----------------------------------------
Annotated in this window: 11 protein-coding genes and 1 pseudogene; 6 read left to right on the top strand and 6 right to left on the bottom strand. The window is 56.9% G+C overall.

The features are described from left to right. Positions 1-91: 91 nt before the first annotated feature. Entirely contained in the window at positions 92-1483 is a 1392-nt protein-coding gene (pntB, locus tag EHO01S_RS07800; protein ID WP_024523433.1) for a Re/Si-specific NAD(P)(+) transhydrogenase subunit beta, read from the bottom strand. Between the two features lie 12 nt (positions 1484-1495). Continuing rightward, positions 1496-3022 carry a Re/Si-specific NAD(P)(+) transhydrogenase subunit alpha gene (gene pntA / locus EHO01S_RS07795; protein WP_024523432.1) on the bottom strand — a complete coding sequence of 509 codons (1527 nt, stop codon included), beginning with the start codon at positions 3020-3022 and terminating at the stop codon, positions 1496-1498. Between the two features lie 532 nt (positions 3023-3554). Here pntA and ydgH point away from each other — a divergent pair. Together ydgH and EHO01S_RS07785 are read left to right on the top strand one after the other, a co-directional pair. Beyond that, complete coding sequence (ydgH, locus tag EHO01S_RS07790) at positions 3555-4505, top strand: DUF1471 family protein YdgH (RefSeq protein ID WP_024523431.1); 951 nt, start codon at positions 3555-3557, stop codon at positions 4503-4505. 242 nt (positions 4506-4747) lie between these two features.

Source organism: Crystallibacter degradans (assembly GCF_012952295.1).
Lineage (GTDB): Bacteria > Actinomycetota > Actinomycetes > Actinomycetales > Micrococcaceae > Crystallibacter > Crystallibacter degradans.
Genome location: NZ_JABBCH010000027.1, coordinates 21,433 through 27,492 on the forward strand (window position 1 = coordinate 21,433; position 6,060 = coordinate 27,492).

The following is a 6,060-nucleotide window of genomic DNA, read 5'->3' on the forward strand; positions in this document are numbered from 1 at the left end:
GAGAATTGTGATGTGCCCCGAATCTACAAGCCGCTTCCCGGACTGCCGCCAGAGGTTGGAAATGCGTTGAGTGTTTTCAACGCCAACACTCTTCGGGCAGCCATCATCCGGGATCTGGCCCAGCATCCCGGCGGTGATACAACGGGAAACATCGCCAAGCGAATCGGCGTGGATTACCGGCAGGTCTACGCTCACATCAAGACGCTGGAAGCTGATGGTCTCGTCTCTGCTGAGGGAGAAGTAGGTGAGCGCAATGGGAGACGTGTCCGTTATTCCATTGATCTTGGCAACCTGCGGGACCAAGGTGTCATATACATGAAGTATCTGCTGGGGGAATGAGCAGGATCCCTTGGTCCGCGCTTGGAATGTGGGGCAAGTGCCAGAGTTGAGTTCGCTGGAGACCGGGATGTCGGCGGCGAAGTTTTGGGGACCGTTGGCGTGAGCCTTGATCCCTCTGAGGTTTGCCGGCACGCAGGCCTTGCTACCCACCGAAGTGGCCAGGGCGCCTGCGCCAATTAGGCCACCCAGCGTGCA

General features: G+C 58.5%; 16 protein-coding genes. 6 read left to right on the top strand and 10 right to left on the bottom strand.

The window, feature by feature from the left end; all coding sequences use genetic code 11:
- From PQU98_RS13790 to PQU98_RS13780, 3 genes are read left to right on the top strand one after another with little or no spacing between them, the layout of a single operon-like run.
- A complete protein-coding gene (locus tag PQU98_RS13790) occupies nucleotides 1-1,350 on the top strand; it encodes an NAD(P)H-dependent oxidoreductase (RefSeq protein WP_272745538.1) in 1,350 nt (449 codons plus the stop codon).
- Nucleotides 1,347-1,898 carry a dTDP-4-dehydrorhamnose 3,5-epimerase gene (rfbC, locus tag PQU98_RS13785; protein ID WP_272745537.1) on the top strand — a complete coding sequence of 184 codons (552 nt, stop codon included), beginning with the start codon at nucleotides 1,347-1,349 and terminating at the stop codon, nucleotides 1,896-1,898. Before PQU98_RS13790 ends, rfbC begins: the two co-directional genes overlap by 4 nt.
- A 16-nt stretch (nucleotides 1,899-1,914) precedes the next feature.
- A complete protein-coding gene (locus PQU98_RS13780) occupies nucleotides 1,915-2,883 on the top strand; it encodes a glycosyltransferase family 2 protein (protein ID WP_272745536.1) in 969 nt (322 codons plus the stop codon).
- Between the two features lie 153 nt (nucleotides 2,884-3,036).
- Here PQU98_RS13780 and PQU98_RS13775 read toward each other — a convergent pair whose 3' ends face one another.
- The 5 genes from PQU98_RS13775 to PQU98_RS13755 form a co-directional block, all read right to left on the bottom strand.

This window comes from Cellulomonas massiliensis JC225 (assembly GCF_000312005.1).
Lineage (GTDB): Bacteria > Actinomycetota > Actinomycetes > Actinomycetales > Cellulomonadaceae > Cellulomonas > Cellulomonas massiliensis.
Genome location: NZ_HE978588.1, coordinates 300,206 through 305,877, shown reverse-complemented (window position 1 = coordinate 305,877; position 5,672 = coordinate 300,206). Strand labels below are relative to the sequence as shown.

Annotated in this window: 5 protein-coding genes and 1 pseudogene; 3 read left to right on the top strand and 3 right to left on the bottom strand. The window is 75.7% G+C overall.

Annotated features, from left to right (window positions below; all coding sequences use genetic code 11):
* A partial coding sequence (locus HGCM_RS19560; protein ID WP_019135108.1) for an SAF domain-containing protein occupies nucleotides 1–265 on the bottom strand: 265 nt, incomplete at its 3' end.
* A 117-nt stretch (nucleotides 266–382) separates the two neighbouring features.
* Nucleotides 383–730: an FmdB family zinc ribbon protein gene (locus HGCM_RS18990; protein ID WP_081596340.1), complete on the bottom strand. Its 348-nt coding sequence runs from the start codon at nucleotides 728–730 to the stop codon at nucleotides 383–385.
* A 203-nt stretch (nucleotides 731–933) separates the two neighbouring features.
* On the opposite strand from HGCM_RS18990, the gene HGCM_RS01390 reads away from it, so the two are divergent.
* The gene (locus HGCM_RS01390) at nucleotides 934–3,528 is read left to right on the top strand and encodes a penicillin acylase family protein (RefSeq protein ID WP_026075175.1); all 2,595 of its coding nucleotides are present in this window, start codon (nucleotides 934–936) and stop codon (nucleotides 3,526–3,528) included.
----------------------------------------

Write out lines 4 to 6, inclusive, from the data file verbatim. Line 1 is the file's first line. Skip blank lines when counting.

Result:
Lineage (GTDB): Bacteria > Actinomycetota > Actinomycetes > Actinomycetales > Micrococcaceae > Crystallibacter > Crystallibacter degradans.
Genome location: NZ_JABBCH010000027.1, coordinates 21,433 through 27,492 on the forward strand (window position 1 = coordinate 21,433; position 6,060 = coordinate 27,492).

The following is a 6,060-nucleotide window of genomic DNA, read 5'->3' on the forward strand; positions in this document are numbered from 1 at the left end: